Chairman's Desk

To compete with Donald Trump, Canada needs a new political tool box

My last column discussed how our abysmal productivity will likely grow problematically acute under a new Trump administration.

It really hit a nerve.

Yet, it wasn’t the fear of Trump that caught attention, but rather the disaster that is our nation’s productivity emergency. I put forward the idea that the best way to deal with Trump was to get stronger economically and the best way to do that was to boost productivity.

While many of you quickly agreed, our political leaders are still clinging to the idea that hand-wringing about Trump as well as perpetuating a puppyish reputation in a dog-eat-dog world will somehow save us from economic doom.

Let’s be clear: It won’t.

Canada can only thrive in a Trump-led world by adding new tools to our political tool box. Let me explain.

Donald Trump represents more than just a pearl-clutching excuse to our nation’s political classes. He is the living embodiment of an uncharitable lens Canada’s elected leaders refuse to look through: the view of Canada from the outside.

For decades, that outside-looking-in lens revealed how Canada attracted international companies through our high-quality health-care, our skilled workforce and our stable, sensible government, but is today autofocused on how we must resort to bribing these same companies with preposterously high incentives.

It’s an autofocus that now shows our economy suffering from an alarming brain drain with many high-skilled immigrants picking up their bags and turning around shortly after arriving.

And that same lens projects Canada to be the worst-performing economy out of 38 advanced countries over the next forty years, achieving the lowest real GDP per capita growth.

Dead. Last. Behind Luxembourg, Columbia, and Chile.

What serious Canadian thinks that’s OK?

The very difficult, inescapable truth is Canada is sleepwalking into the future with our politicians leading the way.

All Canadians, but most especially those we have chosen to lead us, need a bucket of cold water to wake up, some Adderall to keep focused and a kick in the pants to get going.
In that last column, I wrote, “Our economic problems run so deep that an effort analogous to a wartime one is needed.”

A wartime effort is needed because it is the only frame of reference that will allow us to escape the political games that have obfuscated and distracted us from the clear structural issues plaguing our economy:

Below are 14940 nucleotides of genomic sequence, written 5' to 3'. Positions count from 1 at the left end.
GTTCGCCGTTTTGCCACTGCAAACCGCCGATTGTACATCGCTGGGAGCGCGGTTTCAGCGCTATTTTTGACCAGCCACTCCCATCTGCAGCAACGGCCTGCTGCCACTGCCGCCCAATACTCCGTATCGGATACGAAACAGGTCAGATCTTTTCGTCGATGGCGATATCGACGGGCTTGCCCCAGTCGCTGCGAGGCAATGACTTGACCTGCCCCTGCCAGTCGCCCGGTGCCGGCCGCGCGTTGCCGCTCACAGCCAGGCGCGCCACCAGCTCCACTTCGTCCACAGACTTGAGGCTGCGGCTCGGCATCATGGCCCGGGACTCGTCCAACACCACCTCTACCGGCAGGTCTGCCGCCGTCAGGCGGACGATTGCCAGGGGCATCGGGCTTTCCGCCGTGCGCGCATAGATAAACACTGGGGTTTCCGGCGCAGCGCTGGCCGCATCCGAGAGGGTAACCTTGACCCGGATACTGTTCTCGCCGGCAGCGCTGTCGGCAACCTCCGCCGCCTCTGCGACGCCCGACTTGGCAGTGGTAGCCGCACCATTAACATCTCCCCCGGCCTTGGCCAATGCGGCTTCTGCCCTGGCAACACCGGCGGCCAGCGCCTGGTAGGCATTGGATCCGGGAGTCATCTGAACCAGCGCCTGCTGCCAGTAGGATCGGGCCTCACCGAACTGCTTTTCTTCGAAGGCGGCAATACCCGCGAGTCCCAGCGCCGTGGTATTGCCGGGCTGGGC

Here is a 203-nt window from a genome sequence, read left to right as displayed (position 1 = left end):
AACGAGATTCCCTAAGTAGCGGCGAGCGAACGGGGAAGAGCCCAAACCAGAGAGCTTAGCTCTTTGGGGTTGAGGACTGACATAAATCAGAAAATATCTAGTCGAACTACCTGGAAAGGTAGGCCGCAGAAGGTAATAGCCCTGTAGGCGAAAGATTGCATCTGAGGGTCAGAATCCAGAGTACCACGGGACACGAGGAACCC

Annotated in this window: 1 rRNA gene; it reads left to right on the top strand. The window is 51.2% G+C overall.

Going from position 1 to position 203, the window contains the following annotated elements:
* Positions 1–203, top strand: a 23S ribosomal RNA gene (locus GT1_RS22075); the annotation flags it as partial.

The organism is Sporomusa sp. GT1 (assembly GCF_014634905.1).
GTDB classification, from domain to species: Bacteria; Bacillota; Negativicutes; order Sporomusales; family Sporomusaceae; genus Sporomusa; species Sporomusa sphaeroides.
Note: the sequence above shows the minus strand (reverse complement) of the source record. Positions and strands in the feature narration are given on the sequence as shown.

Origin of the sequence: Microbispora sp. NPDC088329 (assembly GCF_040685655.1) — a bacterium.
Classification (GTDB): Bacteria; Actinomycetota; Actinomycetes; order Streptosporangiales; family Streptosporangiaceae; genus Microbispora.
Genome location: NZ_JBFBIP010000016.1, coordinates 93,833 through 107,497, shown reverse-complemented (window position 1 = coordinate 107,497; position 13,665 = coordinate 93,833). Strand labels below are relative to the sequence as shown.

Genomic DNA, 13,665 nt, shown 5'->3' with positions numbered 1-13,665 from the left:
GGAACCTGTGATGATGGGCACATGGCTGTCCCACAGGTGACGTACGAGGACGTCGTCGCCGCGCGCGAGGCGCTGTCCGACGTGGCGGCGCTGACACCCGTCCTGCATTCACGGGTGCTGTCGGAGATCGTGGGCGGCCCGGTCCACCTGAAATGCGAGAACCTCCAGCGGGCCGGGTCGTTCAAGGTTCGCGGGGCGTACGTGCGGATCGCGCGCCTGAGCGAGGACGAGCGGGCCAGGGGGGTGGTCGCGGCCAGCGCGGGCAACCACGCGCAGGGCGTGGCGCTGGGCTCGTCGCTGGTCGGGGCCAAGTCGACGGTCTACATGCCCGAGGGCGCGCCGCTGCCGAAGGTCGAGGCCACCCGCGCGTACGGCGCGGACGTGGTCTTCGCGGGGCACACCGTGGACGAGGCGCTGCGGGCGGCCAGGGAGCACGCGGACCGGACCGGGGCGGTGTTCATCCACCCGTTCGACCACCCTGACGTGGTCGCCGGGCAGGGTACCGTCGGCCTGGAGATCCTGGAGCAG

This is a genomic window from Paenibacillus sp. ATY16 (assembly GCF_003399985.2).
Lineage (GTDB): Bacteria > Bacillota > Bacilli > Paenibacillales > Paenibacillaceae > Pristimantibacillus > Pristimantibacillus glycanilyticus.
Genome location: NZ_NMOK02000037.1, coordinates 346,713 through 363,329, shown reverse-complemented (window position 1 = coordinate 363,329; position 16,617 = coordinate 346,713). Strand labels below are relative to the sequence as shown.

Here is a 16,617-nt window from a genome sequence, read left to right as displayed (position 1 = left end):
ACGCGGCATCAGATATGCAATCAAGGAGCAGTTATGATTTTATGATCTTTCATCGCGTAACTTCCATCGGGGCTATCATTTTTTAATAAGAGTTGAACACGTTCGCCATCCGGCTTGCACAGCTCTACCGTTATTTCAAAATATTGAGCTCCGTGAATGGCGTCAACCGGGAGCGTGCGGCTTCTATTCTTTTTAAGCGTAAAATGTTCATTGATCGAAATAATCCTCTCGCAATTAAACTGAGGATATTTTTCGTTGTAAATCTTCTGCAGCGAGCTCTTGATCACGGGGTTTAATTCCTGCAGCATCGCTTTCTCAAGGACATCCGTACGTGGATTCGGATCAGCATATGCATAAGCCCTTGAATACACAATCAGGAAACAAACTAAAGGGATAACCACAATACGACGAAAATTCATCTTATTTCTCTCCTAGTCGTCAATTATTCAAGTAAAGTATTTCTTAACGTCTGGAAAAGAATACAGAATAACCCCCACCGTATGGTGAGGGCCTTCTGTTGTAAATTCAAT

• That agricultural supply management is bad for food prices and ruinous for our international trade deals.
  • That interprovincial trade barriers are killing our competitiveness and stifling investment.
  • That our public service needs sizable cuts and massive reform that takes advantage of modern technology and drives results.
  • That we simply must find a way to deliver our natural resources to market, particularly natural gas, in a responsible fashion that ensures we recycle profits into innovation that helps solve climate change.

None of these problems can be solved with the current political tool box. That’s the core of my point. These perpetual sticking points, regional complaints and special interest roadblocks can only be solved with new tools.

And that’s where my wartime analogy comes into play.

In times of war, we created new ministries for co-ordinating domestic industry, transformed our economy to meet global demand, and established new Crown corporations to build houses, among other initiatives.

It’s not complicated. We need the same approach today – Canada urgently requires transformative political leadership or the economic pain we’re experiencing today will feel like a mosquito bite tomorrow.

Brian Mulroney has a famous line, “Political capital is accumulated to be spent on the great pursuits of a nation.” Less well known but just as important is the line that followed it, “If you’re afraid to spend your capital, you shouldn’t be there.”

Let that be instructive to all of Canada’s political leaders today.

It’s time for those letting us sleepwalk into the future to step aside. It’s time for those willing to take us to war on our productivity challenges to step up and start spending their political capital — even if it means acting in a way that’s contrary to their short-term political interests.

History will thank them for it.


This article first appeared in Toronto Star on February 11, 2024.

Read More